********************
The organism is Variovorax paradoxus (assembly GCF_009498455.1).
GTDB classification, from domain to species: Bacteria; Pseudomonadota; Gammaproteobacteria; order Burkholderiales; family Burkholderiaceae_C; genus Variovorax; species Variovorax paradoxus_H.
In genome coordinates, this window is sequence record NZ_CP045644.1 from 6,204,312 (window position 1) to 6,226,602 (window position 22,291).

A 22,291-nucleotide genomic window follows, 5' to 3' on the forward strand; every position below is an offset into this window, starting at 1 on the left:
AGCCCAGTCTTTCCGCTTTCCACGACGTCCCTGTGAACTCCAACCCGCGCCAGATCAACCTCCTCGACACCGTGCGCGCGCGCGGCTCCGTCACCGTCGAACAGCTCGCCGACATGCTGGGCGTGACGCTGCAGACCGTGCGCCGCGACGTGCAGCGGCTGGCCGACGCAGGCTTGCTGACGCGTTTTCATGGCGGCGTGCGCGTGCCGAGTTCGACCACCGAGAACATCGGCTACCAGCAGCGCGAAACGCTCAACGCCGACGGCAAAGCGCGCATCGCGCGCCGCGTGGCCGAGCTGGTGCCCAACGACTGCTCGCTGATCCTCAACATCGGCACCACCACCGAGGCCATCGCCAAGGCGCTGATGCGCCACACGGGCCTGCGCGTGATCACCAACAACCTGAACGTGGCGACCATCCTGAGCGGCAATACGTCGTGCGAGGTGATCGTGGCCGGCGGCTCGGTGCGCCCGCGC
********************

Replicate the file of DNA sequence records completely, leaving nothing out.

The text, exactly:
The organism is Variovorax paradoxus (assembly GCF_009498455.1).
GTDB classification, from domain to species: Bacteria; Pseudomonadota; Gammaproteobacteria; order Burkholderiales; family Burkholderiaceae_C; genus Variovorax; species Variovorax paradoxus_H.
In genome coordinates, this window is sequence record NZ_CP045644.1 from 6,204,312 (window position 1) to 6,226,602 (window position 22,291).

A 22,291-nucleotide genomic window follows, 5' to 3' on the forward strand; every position below is an offset into this window, starting at 1 on the left:
AGCCCAGTCTTTCCGCTTTCCACGACGTCCCTGTGAACTCCAACCCGCGCCAGATCAACCTCCTCGACACCGTGCGCGCGCGCGGCTCCGTCACCGTCGAACAGCTCGCCGACATGCTGGGCGTGACGCTGCAGACCGTGCGCCGCGACGTGCAGCGGCTGGCCGACGCAGGCTTGCTGACGCGTTTTCATGGCGGCGTGCGCGTGCCGAGTTCGACCACCGAGAACATCGGCTACCAGCAGCGCGAAACGCTCAACGCCGACGGCAAAGCGCGCATCGCGCGCCGCGTGGCCGAGCTGGTGCCCAACGACTGCTCGCTGATCCTCAACATCGGCACCACCACCGAGGCCATCGCCAAGGCGCTGATGCGCCACACGGGCCTGCGCGTGATCACCAACAACCTGAACGTGGCGACCATCCTGAGCGGCAATACGTCGTGCGAGGTGATCGTGGCCGGCGGCTCGGTGCGCCCGCGC